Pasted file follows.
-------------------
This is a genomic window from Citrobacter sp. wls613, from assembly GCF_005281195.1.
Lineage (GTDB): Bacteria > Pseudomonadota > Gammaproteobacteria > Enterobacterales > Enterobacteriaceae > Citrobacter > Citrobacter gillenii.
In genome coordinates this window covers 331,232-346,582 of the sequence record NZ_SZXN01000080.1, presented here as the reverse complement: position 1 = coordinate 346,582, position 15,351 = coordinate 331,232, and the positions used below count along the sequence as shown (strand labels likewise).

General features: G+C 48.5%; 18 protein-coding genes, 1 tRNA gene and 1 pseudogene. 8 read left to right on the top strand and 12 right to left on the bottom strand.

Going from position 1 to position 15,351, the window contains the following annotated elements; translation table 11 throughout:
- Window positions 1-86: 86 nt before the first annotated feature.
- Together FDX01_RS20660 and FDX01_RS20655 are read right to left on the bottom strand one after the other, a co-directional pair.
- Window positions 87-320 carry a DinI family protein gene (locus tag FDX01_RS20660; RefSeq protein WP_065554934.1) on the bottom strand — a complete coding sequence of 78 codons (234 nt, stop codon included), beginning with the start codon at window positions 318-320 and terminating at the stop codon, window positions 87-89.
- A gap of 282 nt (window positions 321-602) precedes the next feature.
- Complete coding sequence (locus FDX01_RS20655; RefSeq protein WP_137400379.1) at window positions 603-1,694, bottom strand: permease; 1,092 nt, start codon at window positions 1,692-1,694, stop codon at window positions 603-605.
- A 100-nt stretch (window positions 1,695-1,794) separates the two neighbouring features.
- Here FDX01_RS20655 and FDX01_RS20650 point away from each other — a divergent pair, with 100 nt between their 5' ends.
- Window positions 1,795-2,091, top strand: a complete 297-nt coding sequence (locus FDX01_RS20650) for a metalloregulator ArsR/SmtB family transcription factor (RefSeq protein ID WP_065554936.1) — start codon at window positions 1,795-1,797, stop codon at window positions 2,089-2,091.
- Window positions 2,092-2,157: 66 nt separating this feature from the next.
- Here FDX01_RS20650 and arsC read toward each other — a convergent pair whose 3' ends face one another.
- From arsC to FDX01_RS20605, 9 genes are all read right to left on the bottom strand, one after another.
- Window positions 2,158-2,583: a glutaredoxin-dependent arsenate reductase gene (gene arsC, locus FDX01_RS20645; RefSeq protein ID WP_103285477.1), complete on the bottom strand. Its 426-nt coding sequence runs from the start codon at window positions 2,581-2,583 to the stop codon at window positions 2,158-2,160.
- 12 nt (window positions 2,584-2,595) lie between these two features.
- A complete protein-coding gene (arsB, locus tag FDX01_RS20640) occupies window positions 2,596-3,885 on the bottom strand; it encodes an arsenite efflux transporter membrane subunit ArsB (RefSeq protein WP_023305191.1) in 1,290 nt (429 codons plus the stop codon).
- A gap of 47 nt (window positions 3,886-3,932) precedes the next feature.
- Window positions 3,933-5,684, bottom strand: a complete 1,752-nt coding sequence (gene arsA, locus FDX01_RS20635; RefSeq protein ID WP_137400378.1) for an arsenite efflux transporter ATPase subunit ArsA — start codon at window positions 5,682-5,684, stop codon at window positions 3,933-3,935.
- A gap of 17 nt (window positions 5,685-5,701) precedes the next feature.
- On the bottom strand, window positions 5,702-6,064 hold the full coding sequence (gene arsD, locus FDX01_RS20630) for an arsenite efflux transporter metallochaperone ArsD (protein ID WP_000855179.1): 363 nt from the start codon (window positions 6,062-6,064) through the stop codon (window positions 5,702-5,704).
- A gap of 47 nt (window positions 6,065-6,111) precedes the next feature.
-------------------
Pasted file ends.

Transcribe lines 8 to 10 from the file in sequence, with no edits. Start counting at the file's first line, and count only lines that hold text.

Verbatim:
- Window positions 87-320 carry a DinI family protein gene (locus tag FDX01_RS20660; RefSeq protein WP_065554934.1) on the bottom strand — a complete coding sequence of 78 codons (234 nt, stop codon included), beginning with the start codon at window positions 318-320 and terminating at the stop codon, window positions 87-89.
- A gap of 282 nt (window positions 321-602) precedes the next feature.
- Complete coding sequence (locus FDX01_RS20655; RefSeq protein WP_137400379.1) at window positions 603-1,694, bottom strand: permease; 1,092 nt, start codon at window positions 1,692-1,694, stop codon at window positions 603-605.